Eritrea:Too many enemies, too few friends.
March 11 2009
The European Union is considering continuing with its controversial development aid to Eritrea totaling 122-million Euros (154-million USD) this year. Widespread opposition is growing in view of unrelenting Eritrean government violation of human and democratic rights. The EU is also criticized for not requiring Eritrea to adhere to acceptable standards of transparency and accountability. Reporters without Borders says the EU is handing over a blank check to the Eritrean government which is globally identified as authoritarian and extreme. Civic and political groups have also expressed disappointment at EU´s continued support of the government.
One of those critical of EU position is Tesfai Woldemichael (Degiga) – Vice Chair and Foreign Affairs Chief of the Eritrean People´s Party (EPP). I recently interviewed Tesfai. He seems to think there is no hope for the Eritreans under the present system. I first asked him to clarify the issues surrounding EU´s continued financial assistance to Eritrea.
Tesfai Woldemichael: We have protested against the EU actions; that it should stop supporting the government while the people are being oppressed and where there is no freedom and no hope for constitutionality. People are being tortured and imprisoned at the whims of authorities. Former cabinet ministers and other innocent citizens are languishing in prisons without trial. People are fleeing every day. We encourage humanitarian and recovery aid. But other forms of development aid in the form of cash should be attached to the need for Eritrean government´s respect for human rights and justice. And the EU should strictly monitor the use of its funds in Eritrea where transparency is a taboo.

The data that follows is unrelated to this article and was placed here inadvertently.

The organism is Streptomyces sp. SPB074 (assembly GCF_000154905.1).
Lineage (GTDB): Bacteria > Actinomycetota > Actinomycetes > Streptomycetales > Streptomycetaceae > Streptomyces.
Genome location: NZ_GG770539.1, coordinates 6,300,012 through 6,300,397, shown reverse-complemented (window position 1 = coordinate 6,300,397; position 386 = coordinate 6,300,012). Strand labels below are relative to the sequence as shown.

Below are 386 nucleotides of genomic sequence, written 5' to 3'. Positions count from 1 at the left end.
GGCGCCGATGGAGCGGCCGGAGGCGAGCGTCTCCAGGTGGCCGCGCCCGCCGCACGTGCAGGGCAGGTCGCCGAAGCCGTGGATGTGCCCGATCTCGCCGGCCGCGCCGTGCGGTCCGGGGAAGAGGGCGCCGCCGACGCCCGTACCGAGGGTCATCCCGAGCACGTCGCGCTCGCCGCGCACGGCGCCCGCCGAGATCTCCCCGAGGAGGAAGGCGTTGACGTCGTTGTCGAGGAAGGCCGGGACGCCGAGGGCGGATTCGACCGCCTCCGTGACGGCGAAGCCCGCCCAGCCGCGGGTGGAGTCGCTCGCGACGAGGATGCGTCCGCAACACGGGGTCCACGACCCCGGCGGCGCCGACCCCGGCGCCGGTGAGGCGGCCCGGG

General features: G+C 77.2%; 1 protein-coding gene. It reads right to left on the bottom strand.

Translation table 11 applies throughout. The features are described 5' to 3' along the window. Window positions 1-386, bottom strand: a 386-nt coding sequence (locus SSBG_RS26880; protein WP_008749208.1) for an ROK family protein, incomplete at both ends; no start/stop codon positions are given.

Michael Abraha: How would you describe the current Eritrean political situation?
TW: Eritrea is internationally isolated at present; it is without friends. Eritrea is a failed, dictatorial state without genuine administration. Ideologically, and politically, the government is aligned with extremists. The regime´s intervention in Somalia and its growing relations with Iran may help it to remain in power, but in the long-run, the move will backfire and further isolate the country.
MA: Why are Eritreans so patient then if the government is not serving their interest?
TW: The interests of the government and that of the people stand at opposite ends. The people want the government to be removed and they want democracy and justice to reign. On the other hand, the government strives to prolong the life of its authoritarian system. My assessment is that the people have exhausted their patience while the regime is close to collapsing.
MA: Observes say Eritrean economy is in horrible shape. How do you assess the situation.?
TW: Hunger and starvation are spreading. Not only have prices of basic necessities such as food items gone astronomically high, but they are also not available. As a result, the government is confiscating meager food grains harvested by farmers. The regime itself is under tremendous strain. The ruling PFDJ is itself broke. Its survival now depends on future extraction of gold at Bisha, after which it hopes to reinforce and further tighten its grip on the population.
MA: Many Eritreans have chosen to flee their homeland instead of staying on and directly challenge the government; your comment on this.